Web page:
No one claims ownership of the underground pedestrian tunnels that traverse downtown Oklahoma City, but an agreement is being drafted that may cover catastrophic damages including flooding and earthquake damage.
The Downtown Business Improvement District, managed by Downtown Oklahoma City Inc., has assumed responsibility for the tunnels’ upkeep and improvements since the 1999 collapse of the original operator, the Metro Conncourse Association.
Then-Mayor Kirk Humphreys and the city council declined to own the system, which was built through a winding series of agreements and easements involving downtown property owners, civic leaders and the city in the early 1970s.
Downtown Oklahoma City Inc.’s budget, however, did not include funding to address the catastrophic flooding that has hit the central business district each of the past two years.
A.J. Kirkpatrick, director of operations at Downtown Oklahoma City Inc., was tasked with sorting through the questions and finding a solution. Digging through boxes of old records, Kirkpatrick said he was able to determine the tunnels were built for $1.3 million in 1974. That information, Kirkpatrick said, is important to potential insurers in calculating replacement costs.
“Maybe this conversation happened 50 years ago and we don’t know,” Kirkpatrick said. “But it needs to happen now.”
The tunnels connect many of downtown’s major properties, spanning from Sheridan Avenue to NW 5, and from Broadway to Hudson Avenue. On nice days the tunnels are bare, but on harsh weather days the tunnels are used by thousands.
Ownership of the tunnels remains in contention. Brent Bryant, economic development programs manager at the city manager’s office, said the city still denies ownership of the system. Building owners say they own only the tunnel segments that pass through their basements.
A tentative plan drawn up with city officials, however, calls for consideration of damage like a tunnel collapse costing more than $500,000 to be covered by the city’s self-insurance funding.
“The city doesn’t own it, but we have determined the city at least has an interest in it,” said Jason Smitherman, risk manager for the city. “We are looking at this seriously and we want to help.”
The business improvement district board on Wednesday, meanwhile, grappled with whether to spend up to $40,000 a year for insurance or increase the annual budget for repairs and maintenance from $27,000 to $35,000. After extensive discussion, the board chose to increase its annual repair budget rather than seek an insurance policy.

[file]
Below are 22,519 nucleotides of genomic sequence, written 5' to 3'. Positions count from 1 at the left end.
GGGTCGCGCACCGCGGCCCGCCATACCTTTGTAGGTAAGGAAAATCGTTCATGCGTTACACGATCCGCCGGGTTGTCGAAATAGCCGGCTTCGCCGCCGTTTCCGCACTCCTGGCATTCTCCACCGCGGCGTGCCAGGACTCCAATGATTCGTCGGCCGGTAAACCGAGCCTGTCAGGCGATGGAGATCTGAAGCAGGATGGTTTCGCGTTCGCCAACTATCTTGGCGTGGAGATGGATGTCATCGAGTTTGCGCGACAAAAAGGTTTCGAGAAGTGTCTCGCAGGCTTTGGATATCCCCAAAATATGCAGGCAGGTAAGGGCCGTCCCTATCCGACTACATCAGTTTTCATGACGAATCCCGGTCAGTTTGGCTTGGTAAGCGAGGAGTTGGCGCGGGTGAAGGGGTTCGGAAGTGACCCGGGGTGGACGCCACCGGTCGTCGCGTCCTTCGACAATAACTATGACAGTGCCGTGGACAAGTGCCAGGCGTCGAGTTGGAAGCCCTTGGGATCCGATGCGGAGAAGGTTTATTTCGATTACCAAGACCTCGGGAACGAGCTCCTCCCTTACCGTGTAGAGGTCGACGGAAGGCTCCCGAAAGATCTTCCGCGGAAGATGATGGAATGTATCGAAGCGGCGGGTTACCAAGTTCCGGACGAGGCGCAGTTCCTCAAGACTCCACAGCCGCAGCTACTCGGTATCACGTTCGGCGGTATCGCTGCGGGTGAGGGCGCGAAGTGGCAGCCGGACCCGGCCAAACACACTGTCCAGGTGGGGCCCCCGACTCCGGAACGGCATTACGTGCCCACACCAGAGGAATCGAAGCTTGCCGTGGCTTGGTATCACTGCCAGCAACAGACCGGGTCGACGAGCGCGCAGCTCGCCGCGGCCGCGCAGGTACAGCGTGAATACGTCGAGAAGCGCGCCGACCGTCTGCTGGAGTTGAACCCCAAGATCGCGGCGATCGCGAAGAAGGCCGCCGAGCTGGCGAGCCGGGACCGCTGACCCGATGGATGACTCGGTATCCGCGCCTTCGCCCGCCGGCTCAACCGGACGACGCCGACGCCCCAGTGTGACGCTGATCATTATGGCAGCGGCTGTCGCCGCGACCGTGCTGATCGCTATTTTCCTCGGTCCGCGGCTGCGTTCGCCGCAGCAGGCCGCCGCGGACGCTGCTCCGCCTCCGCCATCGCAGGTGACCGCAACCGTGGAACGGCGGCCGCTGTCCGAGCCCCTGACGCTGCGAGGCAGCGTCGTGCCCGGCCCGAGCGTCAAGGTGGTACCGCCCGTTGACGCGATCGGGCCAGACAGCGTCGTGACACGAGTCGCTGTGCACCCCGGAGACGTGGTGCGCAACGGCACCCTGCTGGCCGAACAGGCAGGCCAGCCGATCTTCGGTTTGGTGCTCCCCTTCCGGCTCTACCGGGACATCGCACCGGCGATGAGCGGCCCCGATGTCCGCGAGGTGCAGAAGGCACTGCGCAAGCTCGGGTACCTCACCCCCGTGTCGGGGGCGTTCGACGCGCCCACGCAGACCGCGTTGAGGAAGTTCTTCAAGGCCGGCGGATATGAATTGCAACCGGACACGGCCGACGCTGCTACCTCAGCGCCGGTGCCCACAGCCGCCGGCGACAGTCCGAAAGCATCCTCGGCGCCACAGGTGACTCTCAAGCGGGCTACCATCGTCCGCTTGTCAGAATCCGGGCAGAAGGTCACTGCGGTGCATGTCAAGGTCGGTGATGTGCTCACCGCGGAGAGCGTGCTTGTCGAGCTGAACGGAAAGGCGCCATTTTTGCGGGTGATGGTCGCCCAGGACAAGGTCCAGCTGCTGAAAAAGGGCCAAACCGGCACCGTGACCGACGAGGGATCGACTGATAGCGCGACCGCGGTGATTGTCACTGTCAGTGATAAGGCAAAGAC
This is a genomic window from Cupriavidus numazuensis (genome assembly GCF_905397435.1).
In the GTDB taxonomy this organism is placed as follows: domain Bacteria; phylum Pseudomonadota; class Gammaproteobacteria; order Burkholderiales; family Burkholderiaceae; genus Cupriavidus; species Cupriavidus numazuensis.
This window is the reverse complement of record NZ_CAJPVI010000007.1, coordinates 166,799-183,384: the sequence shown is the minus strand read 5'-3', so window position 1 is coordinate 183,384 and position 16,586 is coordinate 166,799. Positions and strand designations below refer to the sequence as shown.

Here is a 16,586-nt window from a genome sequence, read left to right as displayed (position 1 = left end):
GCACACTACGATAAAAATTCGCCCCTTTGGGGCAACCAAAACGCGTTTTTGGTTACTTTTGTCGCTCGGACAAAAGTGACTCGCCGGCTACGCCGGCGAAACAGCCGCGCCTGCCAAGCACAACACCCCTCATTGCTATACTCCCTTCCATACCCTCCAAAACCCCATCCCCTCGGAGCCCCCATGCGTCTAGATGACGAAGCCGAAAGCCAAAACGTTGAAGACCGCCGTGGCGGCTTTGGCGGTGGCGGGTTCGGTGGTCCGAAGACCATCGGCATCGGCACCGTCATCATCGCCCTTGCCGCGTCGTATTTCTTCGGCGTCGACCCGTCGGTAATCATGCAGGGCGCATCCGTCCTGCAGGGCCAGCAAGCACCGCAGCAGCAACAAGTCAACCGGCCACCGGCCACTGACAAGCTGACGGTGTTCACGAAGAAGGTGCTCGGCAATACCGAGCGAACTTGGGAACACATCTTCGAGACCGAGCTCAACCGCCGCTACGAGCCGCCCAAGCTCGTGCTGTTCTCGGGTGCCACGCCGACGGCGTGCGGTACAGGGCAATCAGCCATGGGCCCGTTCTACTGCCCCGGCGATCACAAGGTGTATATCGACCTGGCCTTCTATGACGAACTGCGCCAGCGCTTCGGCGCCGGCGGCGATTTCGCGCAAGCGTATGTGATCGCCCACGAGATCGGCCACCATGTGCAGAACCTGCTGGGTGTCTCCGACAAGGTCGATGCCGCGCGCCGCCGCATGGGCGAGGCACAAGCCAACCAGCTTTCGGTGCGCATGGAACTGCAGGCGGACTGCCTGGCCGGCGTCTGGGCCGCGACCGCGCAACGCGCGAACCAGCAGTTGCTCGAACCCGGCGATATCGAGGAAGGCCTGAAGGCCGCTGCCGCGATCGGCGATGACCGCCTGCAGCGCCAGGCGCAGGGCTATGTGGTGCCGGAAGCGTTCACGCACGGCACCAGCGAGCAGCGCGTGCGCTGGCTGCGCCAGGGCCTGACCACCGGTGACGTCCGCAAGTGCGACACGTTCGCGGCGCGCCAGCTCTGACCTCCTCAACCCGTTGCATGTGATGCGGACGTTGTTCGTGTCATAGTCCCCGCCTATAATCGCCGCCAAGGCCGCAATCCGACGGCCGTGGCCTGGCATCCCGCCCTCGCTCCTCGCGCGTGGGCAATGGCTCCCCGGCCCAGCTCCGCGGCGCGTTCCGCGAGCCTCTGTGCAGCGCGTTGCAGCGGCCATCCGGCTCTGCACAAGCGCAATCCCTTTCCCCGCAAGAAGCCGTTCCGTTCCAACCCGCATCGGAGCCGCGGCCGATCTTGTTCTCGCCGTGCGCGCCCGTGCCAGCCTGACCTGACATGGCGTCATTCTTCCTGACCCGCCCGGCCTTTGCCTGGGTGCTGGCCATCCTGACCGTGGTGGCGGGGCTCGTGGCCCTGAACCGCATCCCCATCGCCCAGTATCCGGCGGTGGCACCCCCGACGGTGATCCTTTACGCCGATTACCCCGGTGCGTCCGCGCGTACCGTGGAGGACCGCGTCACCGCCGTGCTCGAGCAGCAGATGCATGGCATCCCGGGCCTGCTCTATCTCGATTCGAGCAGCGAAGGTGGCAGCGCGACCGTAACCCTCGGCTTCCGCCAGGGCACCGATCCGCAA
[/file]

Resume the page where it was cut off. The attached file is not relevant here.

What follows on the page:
“This is an interesting process,” Smitherman said. “We are learning as well. How do you insure an underground hallway?”
Underground story shows deep roots
The Underground, previously known as the Conncourse, was opened in 1974 under the guidance of Jack Conn, chief executive officer of Fidelity Bank.
Conn and other major civic leaders worked out an agreement that provided for 15 major property owners whose buildings connected to the tunnels to pay for the system's maintenance and operation. Revocable permits were issued by the city to the Oklahoma Industrial Authority to build the system.
The agreement worked until the 25-year contracts and permits expired in 1998. At that point those who backed the creation of the tunnels, and most of the institutions they represented, had disappeared during the 1980s oil bust.
To make matters more confusing, portions of the tunnels cross under buildings and are owned by those property owners. Other portions of the tunnels pass under city, county and federal properties.
A couple of the tunnels, most notably one that crosses under Hudson Avenue and connects to the Oklahoma City Museum of Art, were never finished and opened.
Some representatives of the Conncourse Association argued the tunnels were owned by the city and it was obligated to take them over. Then-Mayor Kirk Humphreys denied responsibility. To this day, no one claims ownership of the tunnels.